Third. The Temple authorities were making the Court of the Gentiles into an uproar and a rabble where no man can pray. The lowing of the oxen, the bleating of the sheep, the cooing of the doves, the shouts of the hucksters, the rattle of the coins, the voices raised in bargaining disputes—all these combined to make the Court of the Gentiles a place where no one could worship. The conduct in the Temple court shut out the seeking Gentile from the presence of God. It may well be that this was most on Jesus’ mind. Jesus was moved to the depths of his heart because seeking pilgrims were being shut out from the presence of God. “Mark has Jesus say: My house shall be called a house of prayer for all nations, but you have made it a den of robbers  Mark 11:17).     

Bishop Robert Barron in a reflection in the Magnificat liturgical magazine for today’s gospel has this to say . . . .

The most fundamental vocation of human beings is to give God right praise. In this act of adoration we become rightly ordered in ourselves. Accordingly sin is the suspension of right praise., a turning of the heart toward creatures rather than the Creator, which results in the disintegration of self and of society. All of the institutions of Israel—law, covenant, prophecy and Temple—were intended to bring the nation back in line to make Israel a priestly people.

Hence, the corruption of the Temple represented much more than simply an issue of social or institutional injustice. It was the compromising of the identity of Israel. Jesus comes to restore God’s holy people to right praise—and to turn inside out and upside down all forms of false worship. Thus, as you contemplate the image of Jesus cleansing the Temple, ask yourself the following question, “Precisely what or whom do I worship?”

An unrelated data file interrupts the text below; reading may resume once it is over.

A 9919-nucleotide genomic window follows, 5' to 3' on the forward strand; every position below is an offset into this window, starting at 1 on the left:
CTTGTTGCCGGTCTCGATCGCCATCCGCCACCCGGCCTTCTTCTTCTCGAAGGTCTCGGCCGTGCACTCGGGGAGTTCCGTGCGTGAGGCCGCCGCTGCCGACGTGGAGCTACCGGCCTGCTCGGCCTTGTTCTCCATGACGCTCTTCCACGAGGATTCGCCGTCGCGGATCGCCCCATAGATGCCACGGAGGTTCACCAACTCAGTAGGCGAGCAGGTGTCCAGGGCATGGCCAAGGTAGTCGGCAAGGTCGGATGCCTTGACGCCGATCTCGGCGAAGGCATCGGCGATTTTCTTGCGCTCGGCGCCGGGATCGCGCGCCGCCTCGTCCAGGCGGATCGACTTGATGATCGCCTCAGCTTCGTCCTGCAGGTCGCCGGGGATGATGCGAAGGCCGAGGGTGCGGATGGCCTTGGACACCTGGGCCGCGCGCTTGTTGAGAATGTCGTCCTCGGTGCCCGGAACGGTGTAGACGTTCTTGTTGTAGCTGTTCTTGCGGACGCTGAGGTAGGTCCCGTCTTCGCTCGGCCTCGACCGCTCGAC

As I conclude this reflection, I am reminded that St. Paul has told us that our bodies are temples of the Holy Spirit (1 Cor. 6:19).  And so, I’ve added to our title, Cleanse us too, O Lord!  Bishop Barron suggested that we ask ourselves what or whom we worship?   In America today we have all kinds of idols besides the Creator and we treat our bodies as anything as the temple of the Holy Spirit that they are. 

So here is my prayer . . . .  

Jesus, I wonder what your disciples thought when they witnessed your blazing anger.

Some even today say it’s so out of character for you. 

Would that you would come into our world today and throw out those who hurt the poor! 

But I know that’s up to us to do, right?

But at least help me to form “right praise” and cast out the sin in my life.

Yes. Jesus, this is one more instance of  “the Jesus I know and love.”  

(Ya know, I never thought about your anger before.) 

And before you go, here’s a Lenten hymn for you.Click here. Be sure to enter full screen and turn up your speakers. This is a song by John Michael Talbot

And here are today’s Mass readings. Click here.

With love,

Bob Traupman

Contemplative Writer

William Barclay / the Daily Study Bible Series / the Gospel of John – volume 1 revised edition /                                                                       The Westminster Press / Philadelphia 1975 /pp. 107 – 114.